When you are preparing for your wedding, perhaps the last thing you might want to think about is the possibility of the marriage ending in divorce. However, taking a little time to make a backup plan that addresses various divorce-related issues, even though they may never arise, can give you and your partner peace of mind.
Couples typically acquire countless personal items during their marriage, from furniture and computers to artwork and jewelry. Spouses buy books, gaming consoles and household appliances. If that couple divorces, these and other personal property items can be eligible for division.
If you are getting divorced, one of your main concerns can be how you will divide your physical assets and property. Often, this is one of the most contentious steps in a divorce, so it is wise to be prepared and understand how the process works.
During a divorce, people often turn to online resources. Maybe they vent about an ex under a pseudonym on a website, post pictures on Instagram to invite supportive comments or seek companionship through a dating app.
It's a serious question. Traditionally, Fido and Whiskers have been viewed by the courts as nothing more than property that must be divided equitably in divorce. As more people come to believe that their pets are part of the family, however, the more contentious the issue has become.
If you or your spouse has a pension, 401(k) plan or IRA, you will need to divide them in the event of a divorce. You can agree to divide these as part of your settlement, or a judge can divide them if your divorce goes to trial. In order for the division to be binding on the plans, however, you will need a qualified domestic relations order (QDRO).
Whether you settle or go to trial, a divorce is a legal proceeding. That means that each party has a legal duty to honestly and fully disclose all information material to the case. That includes being honest about your assets and debts. Unfortunately, as many as a third of U.S. adults who have combined assets with a spouse or partner admit they have been dishonest about money.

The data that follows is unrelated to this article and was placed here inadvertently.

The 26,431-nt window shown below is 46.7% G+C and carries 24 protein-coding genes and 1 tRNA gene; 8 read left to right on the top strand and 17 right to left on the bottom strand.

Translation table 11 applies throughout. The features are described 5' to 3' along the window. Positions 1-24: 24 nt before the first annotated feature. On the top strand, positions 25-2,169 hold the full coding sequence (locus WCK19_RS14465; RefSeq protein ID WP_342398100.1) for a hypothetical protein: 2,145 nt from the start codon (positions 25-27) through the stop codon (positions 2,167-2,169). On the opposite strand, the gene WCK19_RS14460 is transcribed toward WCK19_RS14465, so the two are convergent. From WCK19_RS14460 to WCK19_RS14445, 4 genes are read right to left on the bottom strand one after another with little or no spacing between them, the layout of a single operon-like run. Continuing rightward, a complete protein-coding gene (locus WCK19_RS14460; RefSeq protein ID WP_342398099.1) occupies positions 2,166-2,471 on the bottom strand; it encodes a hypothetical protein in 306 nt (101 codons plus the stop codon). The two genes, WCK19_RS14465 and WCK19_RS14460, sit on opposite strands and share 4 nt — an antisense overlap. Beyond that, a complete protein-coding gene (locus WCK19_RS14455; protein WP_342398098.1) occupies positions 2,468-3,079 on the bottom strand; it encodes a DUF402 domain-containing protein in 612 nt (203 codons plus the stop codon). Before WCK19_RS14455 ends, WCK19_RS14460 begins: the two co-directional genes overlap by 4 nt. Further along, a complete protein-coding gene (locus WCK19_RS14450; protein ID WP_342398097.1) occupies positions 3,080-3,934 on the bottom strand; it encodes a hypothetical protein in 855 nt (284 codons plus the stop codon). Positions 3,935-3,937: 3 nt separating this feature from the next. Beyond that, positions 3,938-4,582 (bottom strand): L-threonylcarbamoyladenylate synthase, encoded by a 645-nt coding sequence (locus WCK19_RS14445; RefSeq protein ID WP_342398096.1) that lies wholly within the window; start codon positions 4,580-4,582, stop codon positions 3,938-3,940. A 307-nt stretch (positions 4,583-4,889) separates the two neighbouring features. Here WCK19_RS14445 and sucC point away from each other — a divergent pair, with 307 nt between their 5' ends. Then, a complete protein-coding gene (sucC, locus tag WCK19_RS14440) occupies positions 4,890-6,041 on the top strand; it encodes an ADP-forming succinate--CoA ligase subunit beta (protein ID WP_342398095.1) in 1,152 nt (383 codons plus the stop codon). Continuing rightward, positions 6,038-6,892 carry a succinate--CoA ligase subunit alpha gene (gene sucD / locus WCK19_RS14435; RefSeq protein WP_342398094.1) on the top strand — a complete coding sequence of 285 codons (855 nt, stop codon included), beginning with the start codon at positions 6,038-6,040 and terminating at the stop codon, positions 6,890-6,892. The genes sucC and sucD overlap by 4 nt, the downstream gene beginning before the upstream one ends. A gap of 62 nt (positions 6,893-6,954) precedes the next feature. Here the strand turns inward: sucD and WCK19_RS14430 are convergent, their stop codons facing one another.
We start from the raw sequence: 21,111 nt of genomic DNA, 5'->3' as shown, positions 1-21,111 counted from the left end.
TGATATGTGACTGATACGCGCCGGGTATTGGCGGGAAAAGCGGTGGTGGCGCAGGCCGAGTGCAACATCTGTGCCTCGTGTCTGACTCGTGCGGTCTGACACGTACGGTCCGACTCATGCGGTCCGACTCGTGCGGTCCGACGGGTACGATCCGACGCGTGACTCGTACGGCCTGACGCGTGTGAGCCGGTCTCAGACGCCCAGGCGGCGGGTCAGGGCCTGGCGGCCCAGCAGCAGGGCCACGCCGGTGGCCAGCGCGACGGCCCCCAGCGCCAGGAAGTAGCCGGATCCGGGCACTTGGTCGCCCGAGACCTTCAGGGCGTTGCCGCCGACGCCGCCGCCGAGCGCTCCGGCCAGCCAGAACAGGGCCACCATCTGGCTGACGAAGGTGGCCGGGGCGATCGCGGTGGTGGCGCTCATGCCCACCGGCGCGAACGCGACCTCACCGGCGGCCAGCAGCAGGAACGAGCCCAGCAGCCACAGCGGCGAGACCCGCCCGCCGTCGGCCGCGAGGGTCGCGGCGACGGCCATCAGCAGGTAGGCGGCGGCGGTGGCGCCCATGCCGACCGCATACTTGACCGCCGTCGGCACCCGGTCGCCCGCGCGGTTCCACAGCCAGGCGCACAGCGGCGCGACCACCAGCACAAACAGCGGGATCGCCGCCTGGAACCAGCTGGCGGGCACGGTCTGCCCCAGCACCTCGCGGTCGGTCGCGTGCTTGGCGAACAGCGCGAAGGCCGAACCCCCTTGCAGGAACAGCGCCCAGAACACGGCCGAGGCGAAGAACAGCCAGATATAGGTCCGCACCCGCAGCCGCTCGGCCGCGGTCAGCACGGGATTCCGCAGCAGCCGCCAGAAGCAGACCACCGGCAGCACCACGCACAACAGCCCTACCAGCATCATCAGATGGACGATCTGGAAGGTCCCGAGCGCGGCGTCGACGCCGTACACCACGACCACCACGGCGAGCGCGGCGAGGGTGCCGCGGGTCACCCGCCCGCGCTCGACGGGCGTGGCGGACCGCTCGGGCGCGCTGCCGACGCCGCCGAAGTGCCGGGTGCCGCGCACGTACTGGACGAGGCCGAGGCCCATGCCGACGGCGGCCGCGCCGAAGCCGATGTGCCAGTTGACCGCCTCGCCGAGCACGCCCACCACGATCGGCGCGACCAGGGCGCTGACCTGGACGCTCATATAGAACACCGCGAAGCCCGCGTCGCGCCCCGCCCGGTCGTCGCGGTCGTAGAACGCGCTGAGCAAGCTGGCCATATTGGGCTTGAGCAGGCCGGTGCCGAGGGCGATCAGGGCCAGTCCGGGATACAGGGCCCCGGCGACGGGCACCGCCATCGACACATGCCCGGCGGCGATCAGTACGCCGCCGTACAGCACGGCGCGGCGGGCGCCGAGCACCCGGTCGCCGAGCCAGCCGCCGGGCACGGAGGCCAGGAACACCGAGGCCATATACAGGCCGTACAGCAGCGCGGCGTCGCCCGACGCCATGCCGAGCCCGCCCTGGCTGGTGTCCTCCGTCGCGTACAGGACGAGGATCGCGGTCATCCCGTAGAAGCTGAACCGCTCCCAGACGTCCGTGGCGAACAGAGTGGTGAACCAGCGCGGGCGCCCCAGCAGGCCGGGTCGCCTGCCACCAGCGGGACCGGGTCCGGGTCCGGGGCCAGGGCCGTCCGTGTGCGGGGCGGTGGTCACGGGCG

Property division will be a major issue in any divorce, but especially one that involves a significant number of assets -- or assets of tremendous value. Given the importance of this issue during divorce, it is important for newlyweds or people who are considering walking down the aisle with their significant other to think about a prenuptial agreement and what this contract can offer them.
Yours, mine or ours? That is the primary question when it comes to property division in a Michigan divorce. Couples have two options: they can either pay off all their debts before filing for the divorce, or they can have the court decide who will be responsible for which debts. However, regardless of the ruling of the court, lenders will still hold those whose names are signed on the debt contract responsible for payment. It is not always possible to settle all debts, but taking joint debts into a new life may not be desired, and some choose to close joint accounts and open new individual accounts wherever possible.
When people in Michigan file for divorce, they may not realize that there will be a host of challenging choices and decisions to be made. Adequate preparation before entering into property division negotiations is necessary in pursuing post-divorce financial stability. Without professional guidance, detrimental errors may be made.